Shot Cops Seek Sue Gunmaker, Dealer

Nov. 15, 2002 -- It was a man named Shuntez Everett who shot Orange, N.J., policemen David Lemongello and Kenneth McGuire one night at a gas station, but the two cops say a West Virginia gun dealer and the company that made the 9-mm semiautomatic used in the crime share the blame.

Lemongello and McGuire filed suit Thursday in Kanawha Circuit Court in Charleston, W. Va., seeking damages from a West Virginia pawnshop, Will's Jewelry and Loan, and from the the pistol's manufacturer, Sturm, Ruger and Co.

Also named as defendants are gun traffickers James Gray and Tammi Lea Songer, and the estate of the gunman, Everett, who was killed in the shootout that left the two policemen critically wounded.

The suit alleges that neither Will's Jewelry and Loan nor Sturm, Ruger exercised the controls that are required by law in gun transactions, which allowed the weapon to get into Everett's possession.

"Gun manufacturers and gun dealers have known for years that gun trafficking and multiple sales of firearms supply the criminal gun market," said Jonathan Lowy, a senior attorney with the Brady Center to Prevent Gun Violence's Legal Action Project, which is representing the two policemen.

"They have the ability to stop the flow of guns to criminals, yet they do nothing," he added. "They must be made to realize that their irresponsible conduct has very real consequences — in this case, the shooting of two police officers."

Gun-Maker Immunity?

The suit came the same day a similar suit had success in Florida, where a jury ordered a gun distributor to pay $1.2 million to the widow of Barry Grunow, a teacher who was shot and killed by his student, 13-year-old Nathaniel Brazill, in 2000. Pam Grunow claimed the cheap pistols distributed by Valor Corp. often fall into the hands of juveniles and criminals.

The verdict and the new suit are the sorts of cases recently targeted by the National Rifle Association, which is lobbying for federal legislation banning lawsuits by shooting victims against the dealers who sold the weapon used in the shooting, or against the company that manufactured the gun.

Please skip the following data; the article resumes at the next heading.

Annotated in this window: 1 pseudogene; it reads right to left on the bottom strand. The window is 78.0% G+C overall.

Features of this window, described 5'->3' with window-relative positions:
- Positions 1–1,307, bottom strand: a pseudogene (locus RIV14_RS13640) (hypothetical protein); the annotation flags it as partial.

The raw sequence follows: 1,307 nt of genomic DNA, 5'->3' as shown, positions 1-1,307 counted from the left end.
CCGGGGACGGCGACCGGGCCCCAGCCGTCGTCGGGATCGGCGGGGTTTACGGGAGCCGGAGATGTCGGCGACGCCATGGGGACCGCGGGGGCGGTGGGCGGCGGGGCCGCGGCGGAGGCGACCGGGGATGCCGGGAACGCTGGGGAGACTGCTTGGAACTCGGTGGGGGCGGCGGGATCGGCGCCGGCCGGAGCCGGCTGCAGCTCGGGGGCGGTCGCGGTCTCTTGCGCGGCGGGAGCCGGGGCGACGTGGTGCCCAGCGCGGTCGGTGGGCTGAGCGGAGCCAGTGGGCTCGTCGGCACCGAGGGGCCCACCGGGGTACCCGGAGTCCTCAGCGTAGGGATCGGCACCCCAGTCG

There are bills in the House, sponsored by Rep. Cliff Stearns, R-Fla., and in the Senate, sponsored by Sen. Zell Miller, D-Ga., to ban suits against gun makers and dealers.

"This legislation would give the gun industry immunity that's not given any other industry in America," Lowy said. "It's extraordinary that an industry that makes weapons used to kill people would be granted this kind of protection."

Stearns' and Miller's offices did not return calls for comment.

The question of how well gun dealers keep track of their merchandise and regulate sales has also arisen in the investigation into the sniper shootings in the Washington, D.C., area. After the rifle used in the shootings was traced to a gun shop in Tacoma, Wash., Bureau of Alcohol, Tobacco and Firearms agents investigating said that some 300 guns that had been shipped to the store were unaccounted for.

The store owner disputed the results of the ATF inventory, and said the .223-caliber rifle used in the shooting appeared to have been stolen.

Buying 12 Guns at a Time

Lemongello and McGuire were shot by Everett, a convicted felon, on Jan. 12, 2001, during an undercover surveillance operation at a gas station that had been repeatedly robbed. Both were forced to leave the police force because of the injuries they suffered, Lowy said.

Investigators tracked the Ruger 9-mm semiautomatic used in the shooting to Will's Jewelry and Loans, in South Charleston, W.Va., where it was one of numerous guns bought for a convicted felon named James Gray by a West Virginia woman named Tammi Lea Songer, according to the suit.

In just one month, Gray had Songer, who had no criminal record, buy 22 guns in three visits to the store, and Gray turned around and sold those guns on the black market to felons who could not otherwise get them, the suit said.

The Ruger was one of 12 guns that Songer bought for Gray on July 20, 2000. According to the lawsuit, personnel at Will's were suspicious enough about the multiple purchases to notify the Bureau of Alcohol, Tobacco and Firearms — but only after the transaction was completed.

The manager at Will's Jewelry and Loan, Ernie Barger, referred questions about the suit to the store's lawyer.

The attorney, Mark Sadd, told that he had not yet seen a copy of the suit, and could not comment.

A spokesman for Sturm, Ruger did not respond to a telephone call for comment.

The suit charges the gun dealer with negligence for allegedly consummating a large-volume sale of guns that it must have known were headed for the illegal market.

The suit also charges gun manufacturer Sturm, Ruger with negligence, accusing the gun maker of failing to enforce a code of conduct that would require its dealers to spot and prevent straw sales and that would prevent its dealers from engaging in large-volume sales.